Public overwhelmingly opposes religious selection in state funded schools

By staff writers
15 Nov 2012

Nearly three-quarters of the British public (73 per cent) agree that "state funded schools, including state funded faith schools, should not be allowed to select or discriminate against prospective pupils on religious grounds in their admissions policy".

This is the conclusion of the new ComRes poll commissioned by the Accord Coalition, which campaigns for inclusive education and against discrimination in all schools.

A third of state funded schools in England and Wales are faith schools, and they are all permitted to operate an admissions policy that discriminates against children for religious reasons, although such practices are contested.

The chair of the Accord Coalition for inclusive education, Rabbi Dr Jonathan Romain, said: "We call on the Government to end a right to religious discrimination in schools. Not only does selecting pupils on religious grounds contribute to greater segregation in the school system, and thereby risk undermining community cohesion, but it also goes against widely held understandings of fairness in society, as shown by the survey."

Rabbi Romain continued: "Rather than helping to segregate, all state funded faith schools should open their doors to the fresh air of inter-cultural mixing and understanding. They should not look to serve themselves, but be part of their wider community, and to achieve this the legal exemptions from equality law that allow faith schools to discriminate in their admissions policy must be closed by Parliament."

"If this issue is not tackled then it will only become an even more vexatious and controversial issue, as more schools are being opened that are allowed to discriminate in this way, and as competition between families for places at better performing schools intensifies. Only next week a local campaign group from South West London will be taking their local authority to the High Court to prevent a proposed new school from opening that will be able to select all of their pupils on religious grounds, rather than only half," said the Accord chair.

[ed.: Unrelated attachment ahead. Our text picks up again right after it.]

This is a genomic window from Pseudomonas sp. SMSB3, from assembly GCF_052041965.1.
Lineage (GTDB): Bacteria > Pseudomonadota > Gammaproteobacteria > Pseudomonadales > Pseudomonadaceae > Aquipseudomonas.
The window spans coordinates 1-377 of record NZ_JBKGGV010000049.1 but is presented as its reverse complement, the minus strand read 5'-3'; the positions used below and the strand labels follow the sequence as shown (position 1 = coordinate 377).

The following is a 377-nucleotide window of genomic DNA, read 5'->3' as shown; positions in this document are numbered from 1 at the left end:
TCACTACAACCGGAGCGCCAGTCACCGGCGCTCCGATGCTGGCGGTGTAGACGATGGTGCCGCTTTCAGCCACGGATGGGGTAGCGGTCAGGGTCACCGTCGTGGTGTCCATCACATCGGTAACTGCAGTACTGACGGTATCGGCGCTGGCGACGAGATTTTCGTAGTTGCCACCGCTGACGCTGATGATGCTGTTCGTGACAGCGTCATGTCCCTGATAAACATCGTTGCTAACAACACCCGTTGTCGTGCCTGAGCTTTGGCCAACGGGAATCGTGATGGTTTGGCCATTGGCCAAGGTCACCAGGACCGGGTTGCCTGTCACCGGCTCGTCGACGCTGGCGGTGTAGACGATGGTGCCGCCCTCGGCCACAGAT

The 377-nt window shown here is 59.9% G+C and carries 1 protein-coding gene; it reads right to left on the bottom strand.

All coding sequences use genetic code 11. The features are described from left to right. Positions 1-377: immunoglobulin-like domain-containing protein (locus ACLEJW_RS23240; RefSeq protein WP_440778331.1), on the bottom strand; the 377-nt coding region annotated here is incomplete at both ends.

In 2011, the Anglican Bishop of Oxford, the Rt Rev John Pritchard, who is the Church of England’s episcopal spokesperson on education in the House of Lords, suggested that Anglican schools should only admit 10 per cent of their pupils with recourse to religion.

However, he was shouted down by some within the Church, even though religious selection in admissions is out of step with public feeling, as demonstrated by the new poll, and creates deep discomfort within significant sections of the churches too.

While 73 per cent of respondents agreed that "state funded schools, including state funded faith schools, should not be allowed to select or discriminate against prospective pupils on religious grounds in their admissions policy", half (50 per cent) stated that they agreed “strongly”. Only 18 per cent of respondents disagreed.

ComRes interviewed 2,008 adults online between 2nd and 4th November 2012. Data was weighted to be demographically representative of all British adults aged 18+. ComRes is a member of the British Polling Council and abides by its rules.

Ekklesia is a founding member of the Accord Coalition for inclusive education (http://accordcoalition.org.uk/), which brings a range of religious and non-religious organisations together to seek the reform of faith schools based on principles of non-discrimination and openness.

* The full survey results and field work data can be found here (*.PDF Adobe Acrobat document): http://accordcoalition.org.uk/wp-content/uploads/2012/11/Accord-Coalitio...

* Opinion poll: religious selection or discrimination in school admissions: http://www.ekklesia.co.uk/node/17383

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